Synthesis and Characterization of Thermoresponsive Starch Nanoparticles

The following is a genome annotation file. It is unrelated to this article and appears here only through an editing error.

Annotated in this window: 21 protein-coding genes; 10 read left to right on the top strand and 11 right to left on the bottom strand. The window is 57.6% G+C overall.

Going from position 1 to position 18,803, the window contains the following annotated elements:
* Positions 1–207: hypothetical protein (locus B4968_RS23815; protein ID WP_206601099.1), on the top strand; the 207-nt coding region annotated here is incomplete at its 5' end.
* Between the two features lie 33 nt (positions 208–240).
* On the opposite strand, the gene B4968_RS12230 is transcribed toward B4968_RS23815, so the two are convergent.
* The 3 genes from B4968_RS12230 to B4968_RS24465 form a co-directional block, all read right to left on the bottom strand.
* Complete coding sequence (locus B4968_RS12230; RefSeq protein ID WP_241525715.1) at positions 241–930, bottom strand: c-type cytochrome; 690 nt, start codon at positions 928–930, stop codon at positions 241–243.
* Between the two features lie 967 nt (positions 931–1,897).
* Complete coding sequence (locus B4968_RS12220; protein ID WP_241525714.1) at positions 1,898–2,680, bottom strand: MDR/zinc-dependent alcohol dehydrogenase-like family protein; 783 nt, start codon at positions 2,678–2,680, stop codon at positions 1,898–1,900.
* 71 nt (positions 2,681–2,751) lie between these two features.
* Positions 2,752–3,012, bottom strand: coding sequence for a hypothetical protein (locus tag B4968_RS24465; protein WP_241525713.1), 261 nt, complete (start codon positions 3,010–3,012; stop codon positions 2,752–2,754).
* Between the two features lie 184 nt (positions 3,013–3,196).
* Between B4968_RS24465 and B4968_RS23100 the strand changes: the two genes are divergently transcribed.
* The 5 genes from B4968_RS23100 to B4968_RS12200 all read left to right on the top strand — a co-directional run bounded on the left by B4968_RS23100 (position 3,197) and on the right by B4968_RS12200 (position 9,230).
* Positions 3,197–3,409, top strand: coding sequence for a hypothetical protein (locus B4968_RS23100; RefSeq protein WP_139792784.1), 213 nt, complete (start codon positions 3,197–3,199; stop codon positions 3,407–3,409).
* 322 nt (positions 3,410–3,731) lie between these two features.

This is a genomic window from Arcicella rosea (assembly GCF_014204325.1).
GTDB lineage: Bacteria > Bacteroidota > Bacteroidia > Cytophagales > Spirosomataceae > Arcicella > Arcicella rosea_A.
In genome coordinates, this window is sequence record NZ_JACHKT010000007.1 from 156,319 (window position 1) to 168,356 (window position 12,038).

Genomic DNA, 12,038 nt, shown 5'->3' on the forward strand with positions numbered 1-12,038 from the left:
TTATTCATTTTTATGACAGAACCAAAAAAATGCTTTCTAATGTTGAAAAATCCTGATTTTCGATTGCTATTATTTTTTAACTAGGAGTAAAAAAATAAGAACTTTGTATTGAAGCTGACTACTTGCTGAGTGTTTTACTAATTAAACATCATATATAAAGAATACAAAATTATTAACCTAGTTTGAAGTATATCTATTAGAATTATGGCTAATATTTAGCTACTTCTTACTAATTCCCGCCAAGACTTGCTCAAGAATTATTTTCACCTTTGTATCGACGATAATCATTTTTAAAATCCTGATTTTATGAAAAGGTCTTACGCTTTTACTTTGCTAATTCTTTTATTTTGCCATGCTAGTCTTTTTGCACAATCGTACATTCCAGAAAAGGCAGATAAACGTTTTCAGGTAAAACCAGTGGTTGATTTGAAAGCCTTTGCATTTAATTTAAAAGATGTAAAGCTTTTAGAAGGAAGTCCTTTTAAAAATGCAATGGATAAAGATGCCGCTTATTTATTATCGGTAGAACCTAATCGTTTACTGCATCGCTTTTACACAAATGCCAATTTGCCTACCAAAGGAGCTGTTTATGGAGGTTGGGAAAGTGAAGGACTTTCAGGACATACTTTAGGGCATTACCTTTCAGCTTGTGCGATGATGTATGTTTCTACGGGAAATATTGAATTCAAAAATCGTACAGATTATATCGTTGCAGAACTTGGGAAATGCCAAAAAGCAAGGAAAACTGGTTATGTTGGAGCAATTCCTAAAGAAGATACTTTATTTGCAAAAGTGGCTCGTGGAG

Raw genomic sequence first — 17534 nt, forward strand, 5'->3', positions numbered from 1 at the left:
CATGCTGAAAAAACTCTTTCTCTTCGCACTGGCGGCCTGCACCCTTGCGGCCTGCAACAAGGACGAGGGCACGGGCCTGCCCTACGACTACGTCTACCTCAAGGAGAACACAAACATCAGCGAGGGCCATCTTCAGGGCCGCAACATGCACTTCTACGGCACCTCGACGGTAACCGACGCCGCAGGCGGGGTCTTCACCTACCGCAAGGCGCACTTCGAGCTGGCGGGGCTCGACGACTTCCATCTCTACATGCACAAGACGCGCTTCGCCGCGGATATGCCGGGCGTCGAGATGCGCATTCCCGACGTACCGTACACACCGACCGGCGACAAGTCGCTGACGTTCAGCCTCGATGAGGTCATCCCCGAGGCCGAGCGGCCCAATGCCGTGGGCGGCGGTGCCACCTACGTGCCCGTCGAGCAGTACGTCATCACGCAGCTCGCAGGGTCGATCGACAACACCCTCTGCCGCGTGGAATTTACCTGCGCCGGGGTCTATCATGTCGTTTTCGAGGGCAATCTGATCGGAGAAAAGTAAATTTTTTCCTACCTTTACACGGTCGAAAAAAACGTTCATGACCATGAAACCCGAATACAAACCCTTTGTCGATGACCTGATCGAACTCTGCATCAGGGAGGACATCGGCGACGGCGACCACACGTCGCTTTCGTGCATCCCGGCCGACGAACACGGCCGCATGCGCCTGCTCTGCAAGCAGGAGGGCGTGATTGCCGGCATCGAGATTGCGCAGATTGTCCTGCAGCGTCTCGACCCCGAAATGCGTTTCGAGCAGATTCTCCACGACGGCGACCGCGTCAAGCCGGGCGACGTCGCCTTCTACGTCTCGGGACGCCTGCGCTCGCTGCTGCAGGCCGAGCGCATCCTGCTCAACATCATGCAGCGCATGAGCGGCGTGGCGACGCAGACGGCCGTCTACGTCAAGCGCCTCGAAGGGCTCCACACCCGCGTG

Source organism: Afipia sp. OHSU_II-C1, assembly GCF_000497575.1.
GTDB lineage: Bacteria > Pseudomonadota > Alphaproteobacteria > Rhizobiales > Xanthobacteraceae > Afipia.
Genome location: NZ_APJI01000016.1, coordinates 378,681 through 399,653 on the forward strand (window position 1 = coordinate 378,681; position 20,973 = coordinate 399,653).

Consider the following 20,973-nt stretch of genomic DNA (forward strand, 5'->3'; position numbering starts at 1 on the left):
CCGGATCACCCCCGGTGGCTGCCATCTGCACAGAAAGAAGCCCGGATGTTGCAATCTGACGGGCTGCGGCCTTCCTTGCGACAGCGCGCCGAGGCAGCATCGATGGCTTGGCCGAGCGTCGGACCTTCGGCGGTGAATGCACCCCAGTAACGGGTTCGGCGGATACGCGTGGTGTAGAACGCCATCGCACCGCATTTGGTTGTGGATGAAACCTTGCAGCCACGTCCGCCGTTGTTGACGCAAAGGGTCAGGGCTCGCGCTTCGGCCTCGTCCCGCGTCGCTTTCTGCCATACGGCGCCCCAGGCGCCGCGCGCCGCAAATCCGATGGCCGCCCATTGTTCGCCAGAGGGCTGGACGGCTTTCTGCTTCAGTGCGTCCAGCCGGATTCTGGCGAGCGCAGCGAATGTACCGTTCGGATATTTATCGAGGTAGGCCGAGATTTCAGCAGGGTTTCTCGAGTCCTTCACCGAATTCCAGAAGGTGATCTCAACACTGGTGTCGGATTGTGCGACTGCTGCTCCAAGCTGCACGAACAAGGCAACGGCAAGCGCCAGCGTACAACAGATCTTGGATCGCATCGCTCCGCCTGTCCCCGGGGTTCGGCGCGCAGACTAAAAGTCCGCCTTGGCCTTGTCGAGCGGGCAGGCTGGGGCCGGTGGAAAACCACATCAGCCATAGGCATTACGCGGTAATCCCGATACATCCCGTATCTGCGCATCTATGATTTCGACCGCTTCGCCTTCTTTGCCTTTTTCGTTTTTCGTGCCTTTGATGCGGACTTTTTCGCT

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Thermoresponsive polymers (TRPs) are polymers that exhibit an abrupt change in their physical properties, such as solubility, with a change in temperature. The vast majority of TRPs produced to date are synthetic and petroleum-based polymers. Commercial applications of these TRPs have been limited to only a few low-volume applications. The main reasons for this are the high costs of production, and environmental and health concerns, such as biodegradability and toxicity. TRPs based on benign natural polymers such as cellulose and starch have garnered some attention recently due to their biodegradability, biocompatibility, low toxicity and potentially low production cost. The modification of starch nanoparticles (SNPs) with 1,2-butene oxide (BO) was studied. This yielded hydroxybutyl SNPs (HBSNPs) that exhibit thermoresponsive behavior. Turbidity measurements showed that an increase in the molar substitution (MS) resulted in a decrease in the cloud point temperature (Tc), and an increase in the concentration of the aqueous HBSNP dispersions also decreased the Tc. The Tc of the HBSNPs were tuned in a range from 33 to 52oC by adjusting the MS. For HBSNPs to exhibit thermoresponsivity, the MS of the HB groups had to be greater than 1. Dynamic light scattering studies showed that there was a substantial increase in the particle size of HBSNPs when the temperature reached the Tc. Studies of the effect of salts on Tc revealed that as the concentration of the salts increased, kosmotropic salts decreased the Tc, while chaotropic salts increased the Tc. Phenyl hydroxyethyl SNPs (PHESNPs) were prepared by modifying SNPs with styrene oxide (SO). PHESNPs had relatively poor dispersability in water due to the high hydrophobicity of the substituting phenyl hydroxyl groups, and they do not exhibit thermoresponsive behavior.